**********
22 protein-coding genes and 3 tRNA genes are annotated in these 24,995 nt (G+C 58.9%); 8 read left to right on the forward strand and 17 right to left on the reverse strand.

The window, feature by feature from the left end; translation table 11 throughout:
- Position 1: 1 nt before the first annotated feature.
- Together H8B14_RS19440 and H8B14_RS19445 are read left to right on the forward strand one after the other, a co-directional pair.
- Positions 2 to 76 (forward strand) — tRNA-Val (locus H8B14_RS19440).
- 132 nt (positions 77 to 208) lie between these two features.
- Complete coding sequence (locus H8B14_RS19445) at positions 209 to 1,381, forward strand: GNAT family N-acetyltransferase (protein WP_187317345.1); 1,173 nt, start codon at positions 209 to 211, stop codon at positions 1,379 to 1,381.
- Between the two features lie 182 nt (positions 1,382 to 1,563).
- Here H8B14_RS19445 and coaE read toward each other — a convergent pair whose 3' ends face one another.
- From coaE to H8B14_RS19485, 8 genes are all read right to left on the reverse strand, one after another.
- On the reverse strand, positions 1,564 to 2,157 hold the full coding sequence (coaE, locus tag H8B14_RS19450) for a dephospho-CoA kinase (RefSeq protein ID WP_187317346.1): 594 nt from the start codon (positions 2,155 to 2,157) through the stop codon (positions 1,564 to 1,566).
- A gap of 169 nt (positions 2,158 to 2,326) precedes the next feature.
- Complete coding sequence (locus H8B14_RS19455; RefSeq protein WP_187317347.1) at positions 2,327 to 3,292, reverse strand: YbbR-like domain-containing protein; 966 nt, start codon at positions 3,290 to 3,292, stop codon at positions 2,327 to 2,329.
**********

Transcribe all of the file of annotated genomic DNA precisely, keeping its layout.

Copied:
22 protein-coding genes and 3 tRNA genes are annotated in these 24,995 nt (G+C 58.9%); 8 read left to right on the forward strand and 17 right to left on the reverse strand.

The window, feature by feature from the left end; translation table 11 throughout:
- Position 1: 1 nt before the first annotated feature.
- Together H8B14_RS19440 and H8B14_RS19445 are read left to right on the forward strand one after the other, a co-directional pair.
- Positions 2 to 76 (forward strand) — tRNA-Val (locus H8B14_RS19440).
- 132 nt (positions 77 to 208) lie between these two features.
- Complete coding sequence (locus H8B14_RS19445) at positions 209 to 1,381, forward strand: GNAT family N-acetyltransferase (protein WP_187317345.1); 1,173 nt, start codon at positions 209 to 211, stop codon at positions 1,379 to 1,381.
- Between the two features lie 182 nt (positions 1,382 to 1,563).
- Here H8B14_RS19445 and coaE read toward each other — a convergent pair whose 3' ends face one another.
- From coaE to H8B14_RS19485, 8 genes are all read right to left on the reverse strand, one after another.
- On the reverse strand, positions 1,564 to 2,157 hold the full coding sequence (coaE, locus tag H8B14_RS19450) for a dephospho-CoA kinase (RefSeq protein ID WP_187317346.1): 594 nt from the start codon (positions 2,155 to 2,157) through the stop codon (positions 1,564 to 1,566).
- A gap of 169 nt (positions 2,158 to 2,326) precedes the next feature.
- Complete coding sequence (locus H8B14_RS19455; RefSeq protein WP_187317347.1) at positions 2,327 to 3,292, reverse strand: YbbR-like domain-containing protein; 966 nt, start codon at positions 3,290 to 3,292, stop codon at positions 2,327 to 2,329.